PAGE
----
In life, change is the default, not the exception; transformation is baked into every aspect of our world, from physical growth to scientific progress. Novelty, meanwhile, is an antidote to boredom, stagnation and satiation.
Nonetheless, people long for stability. Change can threaten well-being, especially when it requires a new set of skills to meet new demands. Stress can accompany unexpected or extreme change, since our ability to control situations depends upon a reasonable degree of predictability. (Imagine not knowing if a stone would fall or rise when you let go of it.)
Nostalgia is a bittersweet yearning for the past. It’s sweet because it allows us to momentarily relive good times; it’s bitter because we recognize that those times can never return. Longing for our own past is referred to as personal nostalgia, and preferring a distant era is termed historical nostalgia.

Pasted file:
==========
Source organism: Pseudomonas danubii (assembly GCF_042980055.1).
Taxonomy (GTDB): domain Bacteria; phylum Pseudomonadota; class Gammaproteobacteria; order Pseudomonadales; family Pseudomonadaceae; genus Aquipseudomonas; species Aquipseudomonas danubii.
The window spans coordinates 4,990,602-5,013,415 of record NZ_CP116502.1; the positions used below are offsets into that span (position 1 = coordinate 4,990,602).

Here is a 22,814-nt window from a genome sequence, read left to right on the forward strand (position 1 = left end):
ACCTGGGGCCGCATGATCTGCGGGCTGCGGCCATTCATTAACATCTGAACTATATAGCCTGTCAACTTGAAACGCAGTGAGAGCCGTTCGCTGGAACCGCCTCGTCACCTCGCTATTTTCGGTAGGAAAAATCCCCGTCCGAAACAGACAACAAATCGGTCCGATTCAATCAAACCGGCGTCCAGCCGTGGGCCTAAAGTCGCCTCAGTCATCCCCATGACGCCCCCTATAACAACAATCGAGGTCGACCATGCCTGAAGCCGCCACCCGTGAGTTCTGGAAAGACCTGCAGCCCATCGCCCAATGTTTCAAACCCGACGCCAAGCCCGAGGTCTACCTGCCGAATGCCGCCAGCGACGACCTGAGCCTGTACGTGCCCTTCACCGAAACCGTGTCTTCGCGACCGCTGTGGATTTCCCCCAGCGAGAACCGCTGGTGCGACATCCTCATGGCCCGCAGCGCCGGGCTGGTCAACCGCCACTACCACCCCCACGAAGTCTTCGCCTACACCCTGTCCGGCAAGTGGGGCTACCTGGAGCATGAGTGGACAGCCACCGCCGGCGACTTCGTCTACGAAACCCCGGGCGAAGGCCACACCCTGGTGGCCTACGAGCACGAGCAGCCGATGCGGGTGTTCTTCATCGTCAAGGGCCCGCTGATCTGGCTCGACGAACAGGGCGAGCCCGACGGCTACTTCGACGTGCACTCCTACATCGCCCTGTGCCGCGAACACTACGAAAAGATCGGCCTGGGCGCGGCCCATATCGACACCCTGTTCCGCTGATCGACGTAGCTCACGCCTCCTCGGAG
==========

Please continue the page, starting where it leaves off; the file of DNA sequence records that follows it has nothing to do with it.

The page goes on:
Although nostalgia is universal, research has shown that a nostalgic yearning for the past is especially likely to occur during periods of transition, like maturing into adulthood or aging into retirement. Dislocation or alienation resulting from military conflict, moving to a new country or technological progress can also elicit nostalgia.